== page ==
How important are soft skills in analytics

The field of data science is vast, and data scientists are expected to be skilled in a range of areas such as machine learning, data visualisation and data mining; at times, it can feel like you are only scratching the surface. It’s impossible to master all the tools and software available, but it’s important to understand the different technologies and developments within the field and tailor your skill set to your industry and role.

LinkedIn has put the role of a data scientist in the top ten most promising jobs, and statistical analysis, data mining and data presentation among the top 10 most in-demand skills in 2018.  There are a few key technical and soft skills that are essential for data and analytics professionals to have, which include (but are not limited to):

  • Quantitative analysis
  • Coding and programming
  • Technology savvy
  • Business acumen

While there is no denying that technical aptitude is integral to the role of a data scientist, balancing soft and technical skills is key to success. Jodie Sangster, CEO of the Institute of Analytics Professionals of Australia (IAPA) says that its ‘soft skills such like communication, influencing and advocacy, that will ensure businesses can take action on analytics-driven insights. Adding these soft skills to your analytics team is a business imperative for any analytics leader as it directly impacts the perceived success of analytics across the organisation – and the ability to act on insights.’

Soft skills in high demand

A term that is often used but not always understood, soft skills are defined as ‘desirable qualities for certain forms of employment that do not depend on acquired knowledge: they include common sense, the ability to deal with people, and a positive, flexible attitude’. The ability to effectively communicate with your colleagues and clients is imperative to a successful working environment and subsequently business success. This is especially true in the field of analytics and cyber security which are predominantly technical and often rely on technical jargon to communicate data patterns and/or project results.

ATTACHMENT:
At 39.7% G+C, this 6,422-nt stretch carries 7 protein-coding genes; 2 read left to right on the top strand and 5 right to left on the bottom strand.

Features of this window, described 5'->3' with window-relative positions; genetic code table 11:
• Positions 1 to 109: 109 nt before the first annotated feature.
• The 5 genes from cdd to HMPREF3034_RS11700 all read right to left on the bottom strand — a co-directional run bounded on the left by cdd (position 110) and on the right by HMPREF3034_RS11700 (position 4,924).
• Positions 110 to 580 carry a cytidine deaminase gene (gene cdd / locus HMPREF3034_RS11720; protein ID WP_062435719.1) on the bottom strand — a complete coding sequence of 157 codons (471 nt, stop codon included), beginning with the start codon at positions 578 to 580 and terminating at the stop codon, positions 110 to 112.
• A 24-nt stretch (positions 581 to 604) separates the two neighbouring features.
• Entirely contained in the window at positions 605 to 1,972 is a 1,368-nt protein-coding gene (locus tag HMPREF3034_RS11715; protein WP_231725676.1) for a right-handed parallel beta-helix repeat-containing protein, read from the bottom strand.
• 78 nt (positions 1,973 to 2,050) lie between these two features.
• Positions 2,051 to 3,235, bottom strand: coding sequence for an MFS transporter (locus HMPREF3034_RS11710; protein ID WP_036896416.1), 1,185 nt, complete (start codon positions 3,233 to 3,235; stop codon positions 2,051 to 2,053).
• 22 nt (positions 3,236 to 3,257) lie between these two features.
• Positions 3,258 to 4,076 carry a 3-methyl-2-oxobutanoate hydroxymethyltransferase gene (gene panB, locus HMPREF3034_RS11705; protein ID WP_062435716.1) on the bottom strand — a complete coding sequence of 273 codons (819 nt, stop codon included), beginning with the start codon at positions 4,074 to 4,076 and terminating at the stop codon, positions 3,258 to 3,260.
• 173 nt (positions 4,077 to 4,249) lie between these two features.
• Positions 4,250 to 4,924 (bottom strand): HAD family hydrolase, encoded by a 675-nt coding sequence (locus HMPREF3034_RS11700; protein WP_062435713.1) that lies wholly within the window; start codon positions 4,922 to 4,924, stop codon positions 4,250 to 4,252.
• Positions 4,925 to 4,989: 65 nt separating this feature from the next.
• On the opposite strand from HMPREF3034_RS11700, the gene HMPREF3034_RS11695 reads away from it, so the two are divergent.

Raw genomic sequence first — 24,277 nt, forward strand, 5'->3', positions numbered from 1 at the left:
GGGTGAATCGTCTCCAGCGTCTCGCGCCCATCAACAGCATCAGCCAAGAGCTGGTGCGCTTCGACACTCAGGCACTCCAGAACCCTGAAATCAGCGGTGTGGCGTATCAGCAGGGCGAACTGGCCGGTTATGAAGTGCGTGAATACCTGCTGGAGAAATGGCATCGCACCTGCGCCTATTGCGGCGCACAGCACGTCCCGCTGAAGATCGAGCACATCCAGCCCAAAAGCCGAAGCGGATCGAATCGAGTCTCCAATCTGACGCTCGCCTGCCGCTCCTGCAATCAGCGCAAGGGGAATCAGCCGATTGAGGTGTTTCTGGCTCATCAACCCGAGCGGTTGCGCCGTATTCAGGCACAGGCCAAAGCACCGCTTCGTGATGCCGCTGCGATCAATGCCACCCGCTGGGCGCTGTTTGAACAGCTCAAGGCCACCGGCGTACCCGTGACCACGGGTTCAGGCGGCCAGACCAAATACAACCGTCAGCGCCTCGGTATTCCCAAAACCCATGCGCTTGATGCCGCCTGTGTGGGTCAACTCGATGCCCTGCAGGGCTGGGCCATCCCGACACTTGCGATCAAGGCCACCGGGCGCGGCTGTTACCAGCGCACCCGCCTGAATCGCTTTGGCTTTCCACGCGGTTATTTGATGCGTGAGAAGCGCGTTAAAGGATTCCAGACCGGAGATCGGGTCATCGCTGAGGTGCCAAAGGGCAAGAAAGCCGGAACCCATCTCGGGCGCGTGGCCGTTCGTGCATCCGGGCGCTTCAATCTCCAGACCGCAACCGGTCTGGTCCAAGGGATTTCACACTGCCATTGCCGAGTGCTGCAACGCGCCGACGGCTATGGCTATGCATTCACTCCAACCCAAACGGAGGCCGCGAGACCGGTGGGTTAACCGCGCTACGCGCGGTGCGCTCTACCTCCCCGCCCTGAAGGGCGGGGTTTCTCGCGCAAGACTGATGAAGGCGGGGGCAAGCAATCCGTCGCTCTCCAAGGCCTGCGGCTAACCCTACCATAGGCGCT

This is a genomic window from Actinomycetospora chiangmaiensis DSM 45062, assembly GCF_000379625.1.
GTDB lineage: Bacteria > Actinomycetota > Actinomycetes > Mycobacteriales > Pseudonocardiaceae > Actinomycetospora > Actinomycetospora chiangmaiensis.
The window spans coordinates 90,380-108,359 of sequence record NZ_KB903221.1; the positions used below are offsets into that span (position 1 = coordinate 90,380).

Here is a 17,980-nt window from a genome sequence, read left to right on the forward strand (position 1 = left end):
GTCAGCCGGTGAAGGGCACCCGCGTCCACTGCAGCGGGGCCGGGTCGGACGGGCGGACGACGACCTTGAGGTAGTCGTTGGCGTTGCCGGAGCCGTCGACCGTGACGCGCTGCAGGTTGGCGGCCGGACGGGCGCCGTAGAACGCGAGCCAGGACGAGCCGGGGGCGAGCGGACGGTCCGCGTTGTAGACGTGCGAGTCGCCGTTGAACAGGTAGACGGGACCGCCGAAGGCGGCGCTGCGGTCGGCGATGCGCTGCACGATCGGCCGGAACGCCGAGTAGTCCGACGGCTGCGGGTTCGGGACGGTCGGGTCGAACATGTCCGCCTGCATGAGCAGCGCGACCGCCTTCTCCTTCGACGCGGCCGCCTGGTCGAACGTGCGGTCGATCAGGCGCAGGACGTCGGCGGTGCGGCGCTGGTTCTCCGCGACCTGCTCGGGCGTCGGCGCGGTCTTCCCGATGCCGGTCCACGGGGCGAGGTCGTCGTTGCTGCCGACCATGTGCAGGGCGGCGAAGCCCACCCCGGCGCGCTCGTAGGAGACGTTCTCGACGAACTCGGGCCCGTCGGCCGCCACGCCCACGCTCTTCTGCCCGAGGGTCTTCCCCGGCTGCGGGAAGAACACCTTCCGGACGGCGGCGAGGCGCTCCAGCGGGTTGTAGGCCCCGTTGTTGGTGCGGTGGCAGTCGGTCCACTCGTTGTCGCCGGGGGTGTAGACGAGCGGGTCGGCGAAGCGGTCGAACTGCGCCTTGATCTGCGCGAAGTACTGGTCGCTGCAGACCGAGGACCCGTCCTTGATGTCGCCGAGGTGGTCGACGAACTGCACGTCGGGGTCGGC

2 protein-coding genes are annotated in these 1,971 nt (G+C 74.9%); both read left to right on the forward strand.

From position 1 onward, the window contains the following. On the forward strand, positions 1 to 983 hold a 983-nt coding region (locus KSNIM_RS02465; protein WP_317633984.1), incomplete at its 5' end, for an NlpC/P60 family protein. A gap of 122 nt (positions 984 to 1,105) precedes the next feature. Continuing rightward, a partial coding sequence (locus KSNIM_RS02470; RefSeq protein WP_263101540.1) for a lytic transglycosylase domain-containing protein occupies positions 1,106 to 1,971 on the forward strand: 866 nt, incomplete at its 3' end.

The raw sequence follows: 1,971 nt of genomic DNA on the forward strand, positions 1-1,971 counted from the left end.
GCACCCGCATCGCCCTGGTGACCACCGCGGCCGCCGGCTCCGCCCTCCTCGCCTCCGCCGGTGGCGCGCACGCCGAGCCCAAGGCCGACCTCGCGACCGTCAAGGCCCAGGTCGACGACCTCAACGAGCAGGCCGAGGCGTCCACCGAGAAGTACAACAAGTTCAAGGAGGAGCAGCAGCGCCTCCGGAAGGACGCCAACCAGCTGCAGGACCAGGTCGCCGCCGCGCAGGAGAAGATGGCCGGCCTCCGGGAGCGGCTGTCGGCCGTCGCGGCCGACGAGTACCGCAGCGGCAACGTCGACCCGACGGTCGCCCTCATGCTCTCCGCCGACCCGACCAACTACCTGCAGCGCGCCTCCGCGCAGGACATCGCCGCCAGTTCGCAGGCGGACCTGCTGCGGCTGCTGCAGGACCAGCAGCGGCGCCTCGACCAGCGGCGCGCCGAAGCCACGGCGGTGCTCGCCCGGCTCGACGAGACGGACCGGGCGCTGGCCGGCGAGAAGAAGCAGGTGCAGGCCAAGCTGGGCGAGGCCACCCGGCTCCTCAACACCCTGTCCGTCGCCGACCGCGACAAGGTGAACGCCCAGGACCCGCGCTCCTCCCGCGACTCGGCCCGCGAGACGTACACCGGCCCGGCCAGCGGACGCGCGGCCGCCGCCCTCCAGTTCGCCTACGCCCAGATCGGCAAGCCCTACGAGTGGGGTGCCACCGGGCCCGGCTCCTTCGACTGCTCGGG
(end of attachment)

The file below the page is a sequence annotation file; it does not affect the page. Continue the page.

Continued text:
Effective Data storytelling can help to convey messages that are meaningful to a range of audiences, from business leaders to clients and prospective clients. Creating a story that has a beginning, middle and end can be very effective in communicating project results, allowing your audience to understand why the analysis was originally undertaken, the end goal, the results and their effect on the business. Check out some great examples of data storytelling here.

What does the future hold for data science?

Data science and machine learning (and the technologies that assist them) will inevitably continue to evolve. It’s worth noting that the role of a data scientist is one of the main transformations set to occur in the field. There will be diversification in the job title ‘Data Scientist’; currently, the title is too broad and can often misrepresent someone’s role and responsibilities.

The future looks bright for data science professionals. According to Deloitte Access Economics in Australia, those who have a postgraduate degree are expected to earn an average of $130,176 p.a. Further postgraduate study can set you apart from your peers and enable you to choose a more streamlined career pathway, consolidating your previous experience and career goals.

By: James Cook University, Australia

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